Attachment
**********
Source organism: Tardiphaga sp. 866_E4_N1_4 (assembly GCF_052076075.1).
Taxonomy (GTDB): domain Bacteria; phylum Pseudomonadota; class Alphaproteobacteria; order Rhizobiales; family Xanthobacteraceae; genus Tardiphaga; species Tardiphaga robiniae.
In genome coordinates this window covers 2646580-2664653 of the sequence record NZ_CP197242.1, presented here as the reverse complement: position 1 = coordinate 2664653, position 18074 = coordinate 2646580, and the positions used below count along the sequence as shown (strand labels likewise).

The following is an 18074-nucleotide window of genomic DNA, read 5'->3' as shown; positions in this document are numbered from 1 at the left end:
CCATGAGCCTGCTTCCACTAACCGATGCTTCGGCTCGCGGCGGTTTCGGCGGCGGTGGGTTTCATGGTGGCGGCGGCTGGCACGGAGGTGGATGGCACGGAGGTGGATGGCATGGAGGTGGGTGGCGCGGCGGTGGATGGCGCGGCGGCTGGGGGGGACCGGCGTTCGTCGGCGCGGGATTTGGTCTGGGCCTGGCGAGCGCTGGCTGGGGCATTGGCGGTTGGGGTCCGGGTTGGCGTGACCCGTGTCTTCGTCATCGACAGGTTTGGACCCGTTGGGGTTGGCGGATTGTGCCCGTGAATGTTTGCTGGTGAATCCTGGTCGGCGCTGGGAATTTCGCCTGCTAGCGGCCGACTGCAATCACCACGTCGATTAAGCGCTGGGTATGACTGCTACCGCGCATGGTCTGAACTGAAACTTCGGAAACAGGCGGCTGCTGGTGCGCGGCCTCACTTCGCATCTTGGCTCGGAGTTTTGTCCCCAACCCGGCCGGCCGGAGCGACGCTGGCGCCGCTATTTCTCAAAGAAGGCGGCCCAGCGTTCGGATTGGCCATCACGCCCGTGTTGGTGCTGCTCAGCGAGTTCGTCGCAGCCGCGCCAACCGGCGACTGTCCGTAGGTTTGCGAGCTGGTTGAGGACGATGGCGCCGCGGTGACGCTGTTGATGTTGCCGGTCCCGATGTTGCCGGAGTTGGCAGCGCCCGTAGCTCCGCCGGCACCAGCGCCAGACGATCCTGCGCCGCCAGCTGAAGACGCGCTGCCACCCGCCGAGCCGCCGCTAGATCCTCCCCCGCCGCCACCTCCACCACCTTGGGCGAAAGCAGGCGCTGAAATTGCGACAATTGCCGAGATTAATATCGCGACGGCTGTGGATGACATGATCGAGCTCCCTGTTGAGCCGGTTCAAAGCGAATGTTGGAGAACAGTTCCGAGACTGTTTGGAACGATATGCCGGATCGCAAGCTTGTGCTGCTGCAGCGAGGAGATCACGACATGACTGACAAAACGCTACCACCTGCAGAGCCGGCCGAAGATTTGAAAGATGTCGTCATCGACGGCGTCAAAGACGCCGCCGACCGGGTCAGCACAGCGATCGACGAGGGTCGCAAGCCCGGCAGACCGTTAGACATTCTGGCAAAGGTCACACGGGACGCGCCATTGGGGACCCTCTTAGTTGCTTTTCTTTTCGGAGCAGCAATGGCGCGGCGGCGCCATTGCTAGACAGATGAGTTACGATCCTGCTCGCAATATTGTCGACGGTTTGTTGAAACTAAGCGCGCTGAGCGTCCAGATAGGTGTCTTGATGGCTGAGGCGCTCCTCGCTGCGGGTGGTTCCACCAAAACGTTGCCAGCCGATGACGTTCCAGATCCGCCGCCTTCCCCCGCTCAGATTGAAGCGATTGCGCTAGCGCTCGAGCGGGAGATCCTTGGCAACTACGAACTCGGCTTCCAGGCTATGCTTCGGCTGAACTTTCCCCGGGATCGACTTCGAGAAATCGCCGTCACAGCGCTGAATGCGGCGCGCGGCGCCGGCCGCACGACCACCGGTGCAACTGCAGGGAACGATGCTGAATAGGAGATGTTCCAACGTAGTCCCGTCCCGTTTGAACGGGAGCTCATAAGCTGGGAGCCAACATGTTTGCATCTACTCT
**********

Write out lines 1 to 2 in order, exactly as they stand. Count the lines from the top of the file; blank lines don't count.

Source organism: Tardiphaga sp. 866_E4_N1_4 (assembly GCF_052076075.1).
Taxonomy (GTDB): domain Bacteria; phylum Pseudomonadota; class Alphaproteobacteria; order Rhizobiales; family Xanthobacteraceae; genus Tardiphaga; species Tardiphaga robiniae.